From July of 1960 to March of 1969, Peter appeared in no fewer than thirty television plays, and twice won the coveted Actor of the Year award from the Guild of Television Producers and Directors (UK), in addition to being nominated for an Emmy for his portrayal of Stewart Kirby in the Avengers episode, ‘Epic’. He also made memorable guest appearances in such classic series as The Avengers, The Baron, The Saint, The Champions and The Prisoner, which today have a huge cult following.
In 1969, Peter was cast in what was undoubtedly his most famous role as author-cum-investigator, Jason King, in the ITC action series, ‘Department S’, and soon became the idol of thousands of women the world over. So overwhelming was his effect on television viewers that in 1971, a brand new series – ‘Jason King’ – was devised, which allowed the handsome novelist to go adventuring without restriction.
When the series came to an end in 1972, Peter decided to return to the theatre and, after being greeted at Melbourne Airport by 30,000 screaming fans, he took the city by storm in the World Premiere of ‘Butley’, which played to packed houses every night. Once back in London, he took the lead role in Charles Dyer’s ‘Mother Adam’ at the Hampstead Theatre, of which the highly respected theatre critic, Harold Hobson, said: “Peter Wyngarde gives a performance of near genius – a great actor in the very best sense of the word”.
In 1973, he embarked on a British tour in Rodgers and Hammerstein’s ‘The King and I’ opposite Sally Anne Howes, appearing in all 260 performances. The following year, he once again took up the mantle of actor/director with ‘Present Laughter’, stopping off along the way to host the 1974 ‘Miss Television’ Contest.
In late 1975, Peter headed out to Austria to work at the English Theatre in Vienna, to both act in and direct productions of ‘Dear Liar’ and ‘Big Toys’, before returning to the big screen in an Austrian film (‘Himmel, Scheich Und Wolkenbrunch’) in the role of a latter-day Rudolph Valentino. The following year, he returned to the British stage in the Lawrence Parnes production of ‘Anastasia’, and to South Africa in 1978 to play Sidney Bruhl in Ira Levin’s new play, ‘Deathtrap’.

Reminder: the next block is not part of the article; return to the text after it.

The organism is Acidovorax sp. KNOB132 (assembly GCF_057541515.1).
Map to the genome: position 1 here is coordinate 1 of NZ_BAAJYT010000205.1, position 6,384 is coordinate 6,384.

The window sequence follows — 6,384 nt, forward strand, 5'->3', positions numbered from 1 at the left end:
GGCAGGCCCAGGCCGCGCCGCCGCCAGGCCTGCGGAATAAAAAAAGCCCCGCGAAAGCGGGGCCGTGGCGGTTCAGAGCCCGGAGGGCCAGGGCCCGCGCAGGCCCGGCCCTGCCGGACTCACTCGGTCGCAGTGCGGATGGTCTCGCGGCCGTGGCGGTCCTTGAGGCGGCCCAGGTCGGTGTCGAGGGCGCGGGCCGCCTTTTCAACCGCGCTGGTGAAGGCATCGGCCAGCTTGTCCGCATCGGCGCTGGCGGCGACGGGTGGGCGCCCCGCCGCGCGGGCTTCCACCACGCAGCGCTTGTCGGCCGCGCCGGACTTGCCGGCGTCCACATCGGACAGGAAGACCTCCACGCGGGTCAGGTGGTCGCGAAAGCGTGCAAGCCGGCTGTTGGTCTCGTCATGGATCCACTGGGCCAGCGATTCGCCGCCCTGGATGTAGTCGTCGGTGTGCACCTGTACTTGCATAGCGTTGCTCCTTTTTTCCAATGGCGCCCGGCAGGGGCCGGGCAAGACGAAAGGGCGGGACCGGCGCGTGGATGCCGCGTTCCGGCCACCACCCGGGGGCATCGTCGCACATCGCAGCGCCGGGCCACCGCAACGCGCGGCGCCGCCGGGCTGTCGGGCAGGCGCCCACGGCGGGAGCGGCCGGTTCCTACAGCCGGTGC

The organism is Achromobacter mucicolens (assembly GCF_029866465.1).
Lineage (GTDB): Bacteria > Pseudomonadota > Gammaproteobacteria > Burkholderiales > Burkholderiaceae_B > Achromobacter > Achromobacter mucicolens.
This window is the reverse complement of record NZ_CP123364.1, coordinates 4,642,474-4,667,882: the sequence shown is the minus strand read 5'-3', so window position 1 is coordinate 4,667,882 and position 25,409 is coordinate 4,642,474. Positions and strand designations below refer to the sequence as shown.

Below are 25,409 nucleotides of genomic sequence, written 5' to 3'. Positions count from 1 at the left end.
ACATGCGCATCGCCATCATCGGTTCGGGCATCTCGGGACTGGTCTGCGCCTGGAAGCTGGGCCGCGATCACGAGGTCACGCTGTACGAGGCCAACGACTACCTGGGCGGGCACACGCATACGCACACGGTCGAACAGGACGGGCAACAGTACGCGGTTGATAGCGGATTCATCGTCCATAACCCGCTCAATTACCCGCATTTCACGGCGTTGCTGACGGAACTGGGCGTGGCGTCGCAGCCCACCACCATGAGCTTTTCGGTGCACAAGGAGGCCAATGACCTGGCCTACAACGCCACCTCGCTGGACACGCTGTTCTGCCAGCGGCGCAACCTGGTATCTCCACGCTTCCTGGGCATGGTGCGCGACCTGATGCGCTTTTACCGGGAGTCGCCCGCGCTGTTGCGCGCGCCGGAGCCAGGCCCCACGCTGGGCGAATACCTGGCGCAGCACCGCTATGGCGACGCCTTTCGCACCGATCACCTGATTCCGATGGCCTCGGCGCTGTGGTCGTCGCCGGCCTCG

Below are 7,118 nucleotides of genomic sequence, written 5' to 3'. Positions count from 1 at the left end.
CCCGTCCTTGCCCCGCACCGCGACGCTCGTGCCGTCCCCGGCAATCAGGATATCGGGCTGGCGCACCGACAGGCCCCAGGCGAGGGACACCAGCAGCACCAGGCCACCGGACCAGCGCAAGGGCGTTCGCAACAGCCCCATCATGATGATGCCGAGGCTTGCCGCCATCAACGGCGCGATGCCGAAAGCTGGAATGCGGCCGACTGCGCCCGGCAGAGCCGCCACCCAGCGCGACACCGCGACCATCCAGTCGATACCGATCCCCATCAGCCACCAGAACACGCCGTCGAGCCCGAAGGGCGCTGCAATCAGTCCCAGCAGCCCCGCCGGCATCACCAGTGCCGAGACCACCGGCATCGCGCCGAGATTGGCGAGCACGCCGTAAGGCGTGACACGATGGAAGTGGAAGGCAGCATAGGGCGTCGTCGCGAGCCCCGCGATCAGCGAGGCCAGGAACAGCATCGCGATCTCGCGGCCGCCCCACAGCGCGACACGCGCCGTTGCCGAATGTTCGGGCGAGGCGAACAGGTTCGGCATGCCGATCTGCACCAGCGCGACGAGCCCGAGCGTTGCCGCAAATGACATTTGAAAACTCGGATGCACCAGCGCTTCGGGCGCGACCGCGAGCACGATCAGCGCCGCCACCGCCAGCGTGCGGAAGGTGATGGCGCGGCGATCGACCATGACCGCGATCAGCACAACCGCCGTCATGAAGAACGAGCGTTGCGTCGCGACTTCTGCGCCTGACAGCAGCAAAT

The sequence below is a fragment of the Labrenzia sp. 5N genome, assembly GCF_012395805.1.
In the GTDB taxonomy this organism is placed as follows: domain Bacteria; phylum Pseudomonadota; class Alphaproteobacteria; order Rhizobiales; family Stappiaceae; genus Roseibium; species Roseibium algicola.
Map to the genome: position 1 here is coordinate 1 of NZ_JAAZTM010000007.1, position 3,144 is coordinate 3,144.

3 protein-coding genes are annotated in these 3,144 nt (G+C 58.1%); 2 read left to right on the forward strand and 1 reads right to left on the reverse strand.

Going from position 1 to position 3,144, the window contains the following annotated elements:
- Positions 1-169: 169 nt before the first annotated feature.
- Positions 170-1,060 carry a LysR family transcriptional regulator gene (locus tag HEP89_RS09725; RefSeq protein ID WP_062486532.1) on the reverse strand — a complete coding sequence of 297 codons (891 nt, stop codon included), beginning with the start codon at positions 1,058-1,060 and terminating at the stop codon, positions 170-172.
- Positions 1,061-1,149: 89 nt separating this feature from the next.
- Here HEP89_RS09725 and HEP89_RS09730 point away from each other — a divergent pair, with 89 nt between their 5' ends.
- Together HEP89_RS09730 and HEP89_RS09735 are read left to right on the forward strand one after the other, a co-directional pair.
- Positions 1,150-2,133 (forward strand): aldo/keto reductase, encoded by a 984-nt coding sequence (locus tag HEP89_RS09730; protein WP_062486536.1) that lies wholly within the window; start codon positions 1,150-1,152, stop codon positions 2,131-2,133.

In 1980, he was cast as the evil General Klytus in Dino De Laurentiis’s lavish 1980’s sci-fi blockbuster, Flash Gordon. In 1984, after an absence of almost 12 years, Peter returned to the small screen, appearing in the four-part Doctor Who installment, ‘Planet of Fire’, which was followed in short succession by the Hammer House of Mystery and Suspense story, ‘And The Wall Came Tumbling Down’, and a memorable guest-starring role in Granada Television’s ‘Bulman’.
In 1989, Peter returned to the stage playing hard-man, Harry Roat, for a nine-months tour of South Africa, Asia and the Middle East in ‘Wait Until Dark’, and in the same year he was cast as the unsavoury character, Sir Robert Knights, in the stylish, yet explicitly violent British thriller, ‘Tank Malling’.
Although scarcely ever agreeing to be interviewed due to his being repeatedly misrepresented by the media, Peter consented to appear on SKY TV’s ‘Jameson’ Show’ in the early 90’s, and in 1994, he made a welcome return to British TV screens in Granada Television’s popular ‘The Memoirs of Sherlock Holmes’ series opposite Jeremy Brett.
The long-overdue release of both ‘Department S’ and ‘Jason King’ on video in 1993 helped rekindle interest in the debonair Mr Wyngarde, with repeats of the series being shown on satellite and cable channels, and public pressure resulting in the re-release of his 1970 album on CD.
In recent years, Peter has made numerous TV appearances, which include ‘Astleys Way’, ‘Dee Time’, ‘100 Greatest TV Characters’, ‘Don’t Knock Yourself Out’ and narrated the acclaimed Timeshift documentary, ‘How To Be Sherlock Holmes: The Many Face Of The Master Detective’ in 2014. In July. 2016, he recorded a interview in London for a documentary about ‘Flash Gordon’ entitled ‘Life After Flash’, which will be released at the end of the year.
(Right): PETER being interviewed for the Life After Flash documentary
Peter remains one of the most popular British actors of all time, with a thriving fan club (The Official Peter Wyngarde Appreciation Society) and a devoted worldwide following. His appearances at TV and Sci-Fi conventions have drawn thousands of attendees, eager to meet and shake the hand of a true acting legend.
THE HELLFIRE CLUB: THE OFFICIAL PETER WYNGARDE APPRECIATION SOCIETY: https://www.facebook.com/groups/813997125389790/